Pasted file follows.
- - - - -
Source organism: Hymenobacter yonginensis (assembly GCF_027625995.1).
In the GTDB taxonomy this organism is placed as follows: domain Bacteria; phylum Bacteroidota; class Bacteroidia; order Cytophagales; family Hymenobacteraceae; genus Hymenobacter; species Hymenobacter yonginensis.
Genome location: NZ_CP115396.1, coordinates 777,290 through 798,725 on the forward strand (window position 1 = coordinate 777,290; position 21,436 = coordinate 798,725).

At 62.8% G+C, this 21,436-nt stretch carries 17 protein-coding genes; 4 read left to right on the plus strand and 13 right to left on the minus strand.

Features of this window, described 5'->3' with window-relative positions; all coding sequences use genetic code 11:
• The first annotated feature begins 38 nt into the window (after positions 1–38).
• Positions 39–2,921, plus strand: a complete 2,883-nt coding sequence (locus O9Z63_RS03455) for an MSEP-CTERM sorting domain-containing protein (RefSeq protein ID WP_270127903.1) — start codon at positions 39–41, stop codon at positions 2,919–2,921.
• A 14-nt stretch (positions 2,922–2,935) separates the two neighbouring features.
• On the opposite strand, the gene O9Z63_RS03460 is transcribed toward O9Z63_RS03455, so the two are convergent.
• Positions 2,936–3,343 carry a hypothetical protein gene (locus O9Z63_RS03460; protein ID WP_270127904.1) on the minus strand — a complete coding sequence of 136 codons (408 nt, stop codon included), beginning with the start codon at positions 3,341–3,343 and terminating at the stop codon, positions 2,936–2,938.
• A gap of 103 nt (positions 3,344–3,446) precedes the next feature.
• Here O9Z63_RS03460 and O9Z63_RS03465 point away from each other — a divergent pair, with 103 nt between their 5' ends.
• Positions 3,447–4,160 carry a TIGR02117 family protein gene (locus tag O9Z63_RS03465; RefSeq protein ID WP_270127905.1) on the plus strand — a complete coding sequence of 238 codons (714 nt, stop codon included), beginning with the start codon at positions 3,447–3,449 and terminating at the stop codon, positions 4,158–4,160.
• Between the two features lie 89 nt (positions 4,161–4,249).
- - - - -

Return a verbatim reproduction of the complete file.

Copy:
Source organism: Hymenobacter yonginensis (assembly GCF_027625995.1).
In the GTDB taxonomy this organism is placed as follows: domain Bacteria; phylum Bacteroidota; class Bacteroidia; order Cytophagales; family Hymenobacteraceae; genus Hymenobacter; species Hymenobacter yonginensis.
Genome location: NZ_CP115396.1, coordinates 777,290 through 798,725 on the forward strand (window position 1 = coordinate 777,290; position 21,436 = coordinate 798,725).

At 62.8% G+C, this 21,436-nt stretch carries 17 protein-coding genes; 4 read left to right on the plus strand and 13 right to left on the minus strand.

Features of this window, described 5'->3' with window-relative positions; all coding sequences use genetic code 11:
• The first annotated feature begins 38 nt into the window (after positions 1–38).
• Positions 39–2,921, plus strand: a complete 2,883-nt coding sequence (locus O9Z63_RS03455) for an MSEP-CTERM sorting domain-containing protein (RefSeq protein ID WP_270127903.1) — start codon at positions 39–41, stop codon at positions 2,919–2,921.
• A 14-nt stretch (positions 2,922–2,935) separates the two neighbouring features.
• On the opposite strand, the gene O9Z63_RS03460 is transcribed toward O9Z63_RS03455, so the two are convergent.
• Positions 2,936–3,343 carry a hypothetical protein gene (locus O9Z63_RS03460; protein ID WP_270127904.1) on the minus strand — a complete coding sequence of 136 codons (408 nt, stop codon included), beginning with the start codon at positions 3,341–3,343 and terminating at the stop codon, positions 2,936–2,938.
• A gap of 103 nt (positions 3,344–3,446) precedes the next feature.
• Here O9Z63_RS03460 and O9Z63_RS03465 point away from each other — a divergent pair, with 103 nt between their 5' ends.
• Positions 3,447–4,160 carry a TIGR02117 family protein gene (locus tag O9Z63_RS03465; RefSeq protein ID WP_270127905.1) on the plus strand — a complete coding sequence of 238 codons (714 nt, stop codon included), beginning with the start codon at positions 3,447–3,449 and terminating at the stop codon, positions 4,158–4,160.
• Between the two features lie 89 nt (positions 4,161–4,249).